Cochrane’s characterization of information trading as a public good is not wrong, inasmuch as we all benefit from the existence of markets for goods and assets, even those of us that don’t participate routinely (or ever) in those markets, first because the existence of those markets provides us with opportunities to trade that may, at some unknown future time, become very valuable to us, and second, because the existence of markets contributes to the efficient utilization of resources, thereby increasing the total value of output. Because the existence of markets is a kind of public good, it may be true that even more market trading than now occurs would be socially beneficial. Suppose that every trade involves a transaction cost of 5 cents, and that the transactions cost prevents at least one trade from taking place, because the expected gain to the traders from that trade would only be 4 cents. But since that unconsummated trade would also confer a benefit on third parties, by improving the allocation of resources ever so slightly, causing total output to rise by, say, 3 cents, it would be worth it to the rest of us to subsidize parties to that unconsummated trade by rebating some part of the transactions cost associated with that trade.
But here’s my problem with Cochrane’s argument. Let us imagine that there is some unique social optimum, or at least a defined set of Pareto-optimal allocations, which we are trying to attain, or to come as close as possible to. The existence of functioning markets certainly helps us come closer to the set of Pareto optimal allocations than if markets did not exist. Cochrane is suggesting that, by devoting more resources to the production of information (which in a basically free-market, private-property economy involves the creation private informational advantages) we get more trading, and with more trading we come closer to the set of Pareto-optimal allocations than with less trading. However, it seems plausible that the production of additional information and the increase in trading activity is subject to diminishing returns in the sense that eventually obtaining additional information and engaging in additional trades reduces the distance between the actual allocation and the set of Pareto-optimal allocations by successively smaller amounts. Otherwise, we would in fact reach Pareto optimality. So, as we devote more and more resources to producing information and to trading, the amount of public-good co-generation must diminish. But this means that the negative externality associated with using increasing amounts of resources to produce private informational advantages must at some point — and probably fairly quickly — overwhelm the public-good co-generated by increased trading.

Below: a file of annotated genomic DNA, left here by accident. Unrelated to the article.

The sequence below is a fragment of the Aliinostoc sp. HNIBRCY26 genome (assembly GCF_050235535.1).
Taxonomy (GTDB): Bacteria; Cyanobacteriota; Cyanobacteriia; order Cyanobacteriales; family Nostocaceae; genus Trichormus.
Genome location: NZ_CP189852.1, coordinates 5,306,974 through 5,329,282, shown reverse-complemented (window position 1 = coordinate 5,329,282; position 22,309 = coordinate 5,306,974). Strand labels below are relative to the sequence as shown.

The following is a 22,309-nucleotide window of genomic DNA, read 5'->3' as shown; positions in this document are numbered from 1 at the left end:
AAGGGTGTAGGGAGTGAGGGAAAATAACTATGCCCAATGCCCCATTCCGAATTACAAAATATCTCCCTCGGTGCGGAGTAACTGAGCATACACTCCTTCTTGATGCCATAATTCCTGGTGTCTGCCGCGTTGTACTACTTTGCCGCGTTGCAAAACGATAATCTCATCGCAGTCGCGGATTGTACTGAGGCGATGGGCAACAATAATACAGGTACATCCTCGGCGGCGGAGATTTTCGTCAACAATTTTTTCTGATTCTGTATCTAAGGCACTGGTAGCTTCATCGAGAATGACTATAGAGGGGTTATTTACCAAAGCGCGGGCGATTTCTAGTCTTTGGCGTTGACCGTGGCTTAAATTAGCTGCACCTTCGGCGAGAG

So although Cochrane has a theoretical point that, without more evidence than we have now, we can’t necessarily be sure that the increase in resources devoted to finance has been associated with a net social loss, I am still inclined to
suspect doubt strongly that, at the margin, there are net positive social benefits from adding resources to finance. In this regard, the paper (cited by Greenwood and Scharfstein) “The Allocation of Talent: Implications for Growth” by Kevin Murphy, Andrei Shleifer and Robert Vishny.